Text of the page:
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  1. #1
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    Lightbulb How 'intense' is dressage for you? And, can you ever go back?

    For me, dressage is very, very intense. It's art and athletic and spiritual/soul all at the same time.

    The higher we've gone, the more consuming it's gotten.

    And sometimes, when there are other 'big' things going on in my life, it's like I just don't have... what it takes... to ride. Things like a new job that is both physically (good!) and mentally demanding, family stuff, vet stuff... Sometimes it's just like I don't have anything 'left' to ride.

    Does that mean I don't want it enough?

    I think sometimes it's partly because riding is NOT easy or natural for me. Nothing althetic is. So mentally it's even harder.

    But can you go back?

    I mean, can you 'just get on' or 'just ride?'

    I had a lovely ride on one of the young'uns tonight and was musing on it... because I couldn't even go around the outside of the arena without trying to even up the hind legs stepping, to do a little shoulder fore, to adjust the gait with just seat...

    Is it the forbidden fruit--that once you've had a bite, you'll never be happy with less?

    I find with this batch of youngsters I'm incredibly demanding of myself. If it's done RIGHT it goes so much faster, and the horse is so much more correct, and it's all easy.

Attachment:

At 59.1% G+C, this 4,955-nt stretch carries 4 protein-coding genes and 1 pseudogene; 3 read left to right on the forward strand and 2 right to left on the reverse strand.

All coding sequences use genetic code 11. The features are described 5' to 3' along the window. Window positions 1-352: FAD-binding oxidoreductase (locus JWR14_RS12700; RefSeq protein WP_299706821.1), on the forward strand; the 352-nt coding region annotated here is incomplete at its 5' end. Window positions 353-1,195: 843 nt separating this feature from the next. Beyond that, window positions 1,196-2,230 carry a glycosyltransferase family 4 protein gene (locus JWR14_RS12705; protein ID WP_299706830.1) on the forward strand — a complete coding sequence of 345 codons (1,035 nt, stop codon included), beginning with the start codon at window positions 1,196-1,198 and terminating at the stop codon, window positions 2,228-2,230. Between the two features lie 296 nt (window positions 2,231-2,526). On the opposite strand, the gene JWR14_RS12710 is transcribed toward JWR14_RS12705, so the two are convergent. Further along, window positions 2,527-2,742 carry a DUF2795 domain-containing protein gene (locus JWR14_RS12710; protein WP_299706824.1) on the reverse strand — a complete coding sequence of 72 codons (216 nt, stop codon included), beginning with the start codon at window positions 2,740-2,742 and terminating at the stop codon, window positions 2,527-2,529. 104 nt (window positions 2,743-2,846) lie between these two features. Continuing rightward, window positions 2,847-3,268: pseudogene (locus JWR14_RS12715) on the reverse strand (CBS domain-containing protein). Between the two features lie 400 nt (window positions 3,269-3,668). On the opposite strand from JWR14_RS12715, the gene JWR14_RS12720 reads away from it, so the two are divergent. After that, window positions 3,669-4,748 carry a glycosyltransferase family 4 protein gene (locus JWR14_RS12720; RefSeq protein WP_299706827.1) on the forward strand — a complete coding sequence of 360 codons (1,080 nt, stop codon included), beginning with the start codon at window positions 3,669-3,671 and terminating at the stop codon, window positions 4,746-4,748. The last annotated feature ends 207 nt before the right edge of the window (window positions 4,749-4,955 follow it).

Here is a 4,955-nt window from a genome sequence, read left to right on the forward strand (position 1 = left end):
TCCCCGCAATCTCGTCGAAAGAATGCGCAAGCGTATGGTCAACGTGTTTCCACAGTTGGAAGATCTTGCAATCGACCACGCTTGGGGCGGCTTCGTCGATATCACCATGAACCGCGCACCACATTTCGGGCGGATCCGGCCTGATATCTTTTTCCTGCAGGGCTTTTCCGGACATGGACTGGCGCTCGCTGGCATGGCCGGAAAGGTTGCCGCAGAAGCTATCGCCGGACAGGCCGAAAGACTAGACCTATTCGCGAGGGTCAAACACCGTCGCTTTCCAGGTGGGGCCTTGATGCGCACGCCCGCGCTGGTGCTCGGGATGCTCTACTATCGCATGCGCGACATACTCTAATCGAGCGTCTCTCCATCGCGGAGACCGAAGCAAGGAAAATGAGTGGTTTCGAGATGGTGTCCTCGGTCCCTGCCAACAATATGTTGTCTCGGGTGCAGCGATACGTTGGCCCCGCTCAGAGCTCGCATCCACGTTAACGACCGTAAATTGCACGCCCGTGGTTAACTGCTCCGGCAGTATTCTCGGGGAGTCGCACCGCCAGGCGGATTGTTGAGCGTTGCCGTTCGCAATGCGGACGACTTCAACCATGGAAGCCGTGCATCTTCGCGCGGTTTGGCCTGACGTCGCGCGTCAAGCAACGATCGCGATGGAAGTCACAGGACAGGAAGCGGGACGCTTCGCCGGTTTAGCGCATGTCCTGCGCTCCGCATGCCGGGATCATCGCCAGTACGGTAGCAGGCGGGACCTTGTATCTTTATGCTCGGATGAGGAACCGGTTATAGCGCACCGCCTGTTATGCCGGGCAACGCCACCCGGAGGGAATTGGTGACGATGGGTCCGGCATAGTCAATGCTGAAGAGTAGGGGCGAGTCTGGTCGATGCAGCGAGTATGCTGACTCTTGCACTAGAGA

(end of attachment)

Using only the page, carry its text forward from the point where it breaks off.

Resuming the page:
I won't say that takes the joy out of it--because to be getting LY and then SI, halts entirely off the seat, etc. in the first dozen or two rides is pretty darn rapturous.

    But how do you get around being *so* demanding of correctness that you require too much steam to get going?

    The irony in this, (I was thinking while riding this evening) is my web time is down by a LOT. I'm only online right now at work, during down time. So that should give me another hour a day or so (that I used to enjoy in the morning with my cuppa... )
    InnisFailte Pinto Sporthorses & Coloured Cobs
    ~~~~~~~~~~~~~~~~~~~~~~~~~~~~

    Bits are like cats, what's one more? (Petstorejunkie)



  2. #2
    Join Date
    Mar. 6, 2009
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    South Australia
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    Pretty intense for me, I think! Some people I know call it an addiction...but an addiction can be beaten. I think of Dressage-Queen-ism as more of an incurable disease!

    I can't go on a trail or hoon around a showjumping course without at least TRYING to have a nice straight horse with correct bend/flexion when it applies, I live for the one minute in a 45 minute ride where something you've been working on truly comes together, and I think if you checked my web history, you'd find that at least 95% would apply to horses, and most of that being dressage related.

    I have been trying to just relax and ride for fun lately as I think being so focussed on dressage has diminished my confidence in the other riding areas a bit - but even when I do I'm constantly thinking of the quality of the work.

    Sometimes I find it helpful to hop on a nice, quiet boring horse to JUST go for a trail ride, or JUST pop over a few jumps - I find it easier on a pleasure horse to have fun myself, instead of being worried about progressing and correcting everything on my dressage horse all the time.

    But (and I've just started a thread on cross-training in regards to this) I think it is also important to remember that if you are feeling a bit worn out because dressage requires so much focus and hard physical and mental work for both you and the horse...that the horse may well be feeling the same. So, do the fun stuff. Sure, go ahead and make it correct, but add a bit of variety. Have one ride a week that is a relaxation and fun ride for both of you.